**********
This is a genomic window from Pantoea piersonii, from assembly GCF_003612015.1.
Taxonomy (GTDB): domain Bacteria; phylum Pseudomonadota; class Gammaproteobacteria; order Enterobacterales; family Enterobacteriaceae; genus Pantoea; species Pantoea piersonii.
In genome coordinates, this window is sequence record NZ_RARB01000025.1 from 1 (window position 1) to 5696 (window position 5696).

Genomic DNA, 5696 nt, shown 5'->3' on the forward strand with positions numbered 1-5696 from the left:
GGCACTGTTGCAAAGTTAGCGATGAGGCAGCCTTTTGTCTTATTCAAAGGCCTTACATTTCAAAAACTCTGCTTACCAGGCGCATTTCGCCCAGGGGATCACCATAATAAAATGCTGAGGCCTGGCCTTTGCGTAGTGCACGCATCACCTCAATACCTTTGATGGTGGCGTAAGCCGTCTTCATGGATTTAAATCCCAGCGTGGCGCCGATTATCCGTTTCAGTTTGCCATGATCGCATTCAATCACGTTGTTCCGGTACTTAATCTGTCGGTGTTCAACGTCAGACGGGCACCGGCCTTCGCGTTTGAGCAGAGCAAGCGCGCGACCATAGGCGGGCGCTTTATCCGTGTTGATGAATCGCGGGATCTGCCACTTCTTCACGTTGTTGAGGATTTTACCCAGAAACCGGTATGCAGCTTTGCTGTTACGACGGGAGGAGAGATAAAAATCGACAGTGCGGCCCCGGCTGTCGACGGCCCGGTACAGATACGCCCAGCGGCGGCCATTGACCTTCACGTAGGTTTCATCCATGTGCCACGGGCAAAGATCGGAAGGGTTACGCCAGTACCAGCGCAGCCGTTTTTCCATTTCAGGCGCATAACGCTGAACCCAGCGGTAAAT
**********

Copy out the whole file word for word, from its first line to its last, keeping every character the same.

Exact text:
This is a genomic window from Pantoea piersonii, from assembly GCF_003612015.1.
Taxonomy (GTDB): domain Bacteria; phylum Pseudomonadota; class Gammaproteobacteria; order Enterobacterales; family Enterobacteriaceae; genus Pantoea; species Pantoea piersonii.
In genome coordinates, this window is sequence record NZ_RARB01000025.1 from 1 (window position 1) to 5696 (window position 5696).

Genomic DNA, 5696 nt, shown 5'->3' on the forward strand with positions numbered 1-5696 from the left:
GGCACTGTTGCAAAGTTAGCGATGAGGCAGCCTTTTGTCTTATTCAAAGGCCTTACATTTCAAAAACTCTGCTTACCAGGCGCATTTCGCCCAGGGGATCACCATAATAAAATGCTGAGGCCTGGCCTTTGCGTAGTGCACGCATCACCTCAATACCTTTGATGGTGGCGTAAGCCGTCTTCATGGATTTAAATCCCAGCGTGGCGCCGATTATCCGTTTCAGTTTGCCATGATCGCATTCAATCACGTTGTTCCGGTACTTAATCTGTCGGTGTTCAACGTCAGACGGGCACCGGCCTTCGCGTTTGAGCAGAGCAAGCGCGCGACCATAGGCGGGCGCTTTATCCGTGTTGATGAATCGCGGGATCTGCCACTTCTTCACGTTGTTGAGGATTTTACCCAGAAACCGGTATGCAGCTTTGCTGTTACGACGGGAGGAGAGATAAAAATCGACAGTGCGGCCCCGGCTGTCGACGGCCCGGTACAGATACGCCCAGCGGCGGCCATTGACCTTCACGTAGGTTTCATCCATGTGCCACGGGCAAAGATCGGAAGGGTTACGCCAGTACCAGCGCAGCCGTTTTTCCATTTCAGGCGCATAACGCTGAACCCAGCGGTAAAT